Forty head of bison have been spending some time on the island as part of an effort to bolster Utah's newest bison herd in the eastern part of the state.
The Utah Division of Wildlife Resources captured the animals in Southern Utah's Henry Mountains, where about 300 head of bison live on 240 square miles of open range, in January. Before releasing them in the remote Book Cliffs of east-central Utah, officials brought them to a handling facility on Antelope Island, where they were tested for tuberculosis.
When they arrived on the island, the bison were expected to stay for only a few days, but Mother Nature had other plans. Snowy conditions in the Book Cliffs have made roads in the region impassable and prevented their release so far, but officials hope to make the move in the coming weeks.
Despite below-average snowfall in Northern Utah this year, the snowpack on top of the cliffs is currently 140 percent of normal, said Dax Mangus, Book Cliffs biologist for the Utah Division of Wildlife Resources.
"We're still having record snowfall in that area," Mangus said. "We need some of that snow to melt before we can get on those roads."
However, the delay may have been a blessing in disguise, he said, because many of the bison brought to Antelope Island were underweight when they arrived.
"They're still on the island, but they're doing well," he said. "They were a little lighter than in years past. This allows us to feed them and get a little more weight on them, to bulk them up a little bit before we release them into the wild."
A mature male bison can weigh up to a ton but still run more than 30 miles per hour, so capturing and moving the animals can be a dangerous undertaking. To minimize the danger, DWR officials decided to capture only calves, cows and yearling bulls weighing between 300 and 800 pounds.
To capture the animals, DWR developed a capture plan involving the use of two aircraft: A fixed-wing airplane with DWR spotters finding the bison, and a helicopter used to physically capture and move the animals.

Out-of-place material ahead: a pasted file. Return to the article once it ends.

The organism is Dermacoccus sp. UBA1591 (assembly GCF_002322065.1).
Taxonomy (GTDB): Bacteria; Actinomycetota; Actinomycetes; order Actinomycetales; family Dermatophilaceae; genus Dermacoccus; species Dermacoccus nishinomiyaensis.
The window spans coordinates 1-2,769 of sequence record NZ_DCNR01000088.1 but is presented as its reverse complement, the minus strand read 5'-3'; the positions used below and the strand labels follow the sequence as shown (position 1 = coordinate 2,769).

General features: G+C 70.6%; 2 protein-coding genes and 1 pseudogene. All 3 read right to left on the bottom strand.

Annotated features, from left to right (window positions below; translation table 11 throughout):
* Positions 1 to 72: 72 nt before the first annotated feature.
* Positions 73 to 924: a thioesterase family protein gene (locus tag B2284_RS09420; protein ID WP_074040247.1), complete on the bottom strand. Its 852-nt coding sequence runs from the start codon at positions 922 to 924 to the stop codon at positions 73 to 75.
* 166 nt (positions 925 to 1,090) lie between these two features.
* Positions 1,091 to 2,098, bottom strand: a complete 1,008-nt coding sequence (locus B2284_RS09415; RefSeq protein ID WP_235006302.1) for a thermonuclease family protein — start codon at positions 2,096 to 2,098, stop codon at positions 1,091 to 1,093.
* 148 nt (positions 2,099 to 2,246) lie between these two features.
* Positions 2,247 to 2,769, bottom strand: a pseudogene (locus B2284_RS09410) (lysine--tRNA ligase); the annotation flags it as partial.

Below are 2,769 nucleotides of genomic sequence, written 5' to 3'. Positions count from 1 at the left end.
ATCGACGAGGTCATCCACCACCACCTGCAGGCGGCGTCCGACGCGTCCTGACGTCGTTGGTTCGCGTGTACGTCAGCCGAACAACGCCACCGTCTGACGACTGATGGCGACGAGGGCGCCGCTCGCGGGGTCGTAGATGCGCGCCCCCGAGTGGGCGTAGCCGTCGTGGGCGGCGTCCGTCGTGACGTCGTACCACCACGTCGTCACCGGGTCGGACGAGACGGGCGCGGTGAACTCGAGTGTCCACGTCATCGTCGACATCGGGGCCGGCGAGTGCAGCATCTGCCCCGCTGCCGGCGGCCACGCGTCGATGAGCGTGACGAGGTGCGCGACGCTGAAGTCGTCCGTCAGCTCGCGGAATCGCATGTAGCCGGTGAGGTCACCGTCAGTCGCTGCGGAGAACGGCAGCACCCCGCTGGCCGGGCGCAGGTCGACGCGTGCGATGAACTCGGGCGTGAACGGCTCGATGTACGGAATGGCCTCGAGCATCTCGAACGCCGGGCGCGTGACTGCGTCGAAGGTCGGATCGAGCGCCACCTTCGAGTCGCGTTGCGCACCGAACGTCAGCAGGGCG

Once animals were spotted, the helicopter would close in, single out one animal and separate it from the herd, and fire a net over it from a specially designed rifle. After the animal became entangled in the net and fell to the ground, crews would move in to blindfold and hobble it for transport.
Each bison was then flown about 10 miles to the nearest road, where another team was waiting to transfer the animals into waiting horse trailers for transport to Antelope Island.
Mangus said it's always stressful for wild animals when they are captured and relocated, but with the success of bison relocation efforts so far, "we feel the positive outweighs the negative.
"Bison are pretty hardy, so they handle it pretty well. They adapt pretty well to domestication."
The animals have stayed in quarantine on the island while officials waited for blood test results to certify the bison were disease-free, which they were.
The Henry Mountains herd began in 1941, when state wildlife officials trucked three bulls and 15 cows south from Yellowstone National Park. The herd has since grown to more than 300 animals today.
The 40 bison captured last month will join an existing herd of about 50 in the Book Cliffs, where a herd was established in 2008 and 2009 with 14 animals donated by the Ute Tribe and 30 coming from the Henry Mountains.
There's no definite timeline for moving the bison off the island, as officials bide their time waiting for roads in the Book Cliffs to become passable again, but Mangus said optimism remains high for the success of the project.
"We think they'll adapt fine in the wild."